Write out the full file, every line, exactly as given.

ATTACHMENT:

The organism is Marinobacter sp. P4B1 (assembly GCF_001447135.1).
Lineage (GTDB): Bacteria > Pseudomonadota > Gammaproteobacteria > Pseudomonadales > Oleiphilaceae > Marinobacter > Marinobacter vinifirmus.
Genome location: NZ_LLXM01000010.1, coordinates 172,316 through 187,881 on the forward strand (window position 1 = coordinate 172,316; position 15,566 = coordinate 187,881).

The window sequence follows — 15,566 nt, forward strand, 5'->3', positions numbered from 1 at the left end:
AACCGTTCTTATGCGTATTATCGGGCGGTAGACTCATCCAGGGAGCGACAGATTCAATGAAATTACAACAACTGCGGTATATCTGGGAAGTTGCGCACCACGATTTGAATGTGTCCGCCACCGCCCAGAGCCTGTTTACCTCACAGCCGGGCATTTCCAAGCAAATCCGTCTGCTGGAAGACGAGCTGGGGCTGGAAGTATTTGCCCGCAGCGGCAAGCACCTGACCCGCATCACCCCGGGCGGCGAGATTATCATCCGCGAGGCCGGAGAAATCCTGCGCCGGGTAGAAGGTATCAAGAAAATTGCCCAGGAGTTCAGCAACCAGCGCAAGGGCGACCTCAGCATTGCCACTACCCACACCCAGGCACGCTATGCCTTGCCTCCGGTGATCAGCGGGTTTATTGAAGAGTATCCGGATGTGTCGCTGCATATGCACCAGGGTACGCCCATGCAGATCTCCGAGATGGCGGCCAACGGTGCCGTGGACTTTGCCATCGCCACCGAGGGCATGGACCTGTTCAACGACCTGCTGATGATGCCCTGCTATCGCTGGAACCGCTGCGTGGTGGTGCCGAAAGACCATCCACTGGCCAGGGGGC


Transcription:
The organism is Marinobacter sp. P4B1 (assembly GCF_001447135.1).
Lineage (GTDB): Bacteria > Pseudomonadota > Gammaproteobacteria > Pseudomonadales > Oleiphilaceae > Marinobacter > Marinobacter vinifirmus.
Genome location: NZ_LLXM01000010.1, coordinates 172,316 through 187,881 on the forward strand (window position 1 = coordinate 172,316; position 15,566 = coordinate 187,881).

The window sequence follows — 15,566 nt, forward strand, 5'->3', positions numbered from 1 at the left end:
AACCGTTCTTATGCGTATTATCGGGCGGTAGACTCATCCAGGGAGCGACAGATTCAATGAAATTACAACAACTGCGGTATATCTGGGAAGTTGCGCACCACGATTTGAATGTGTCCGCCACCGCCCAGAGCCTGTTTACCTCACAGCCGGGCATTTCCAAGCAAATCCGTCTGCTGGAAGACGAGCTGGGGCTGGAAGTATTTGCCCGCAGCGGCAAGCACCTGACCCGCATCACCCCGGGCGGCGAGATTATCATCCGCGAGGCCGGAGAAATCCTGCGCCGGGTAGAAGGTATCAAGAAAATTGCCCAGGAGTTCAGCAACCAGCGCAAGGGCGACCTCAGCATTGCCACTACCCACACCCAGGCACGCTATGCCTTGCCTCCGGTGATCAGCGGGTTTATTGAAGAGTATCCGGATGTGTCGCTGCATATGCACCAGGGTACGCCCATGCAGATCTCCGAGATGGCGGCCAACGGTGCCGTGGACTTTGCCATCGCCACCGAGGGCATGGACCTGTTCAACGACCTGCTGATGATGCCCTGCTATCGCTGGAACCGCTGCGTGGTGGTGCCGAAAGACCATCCACTGGCCAGGGGGC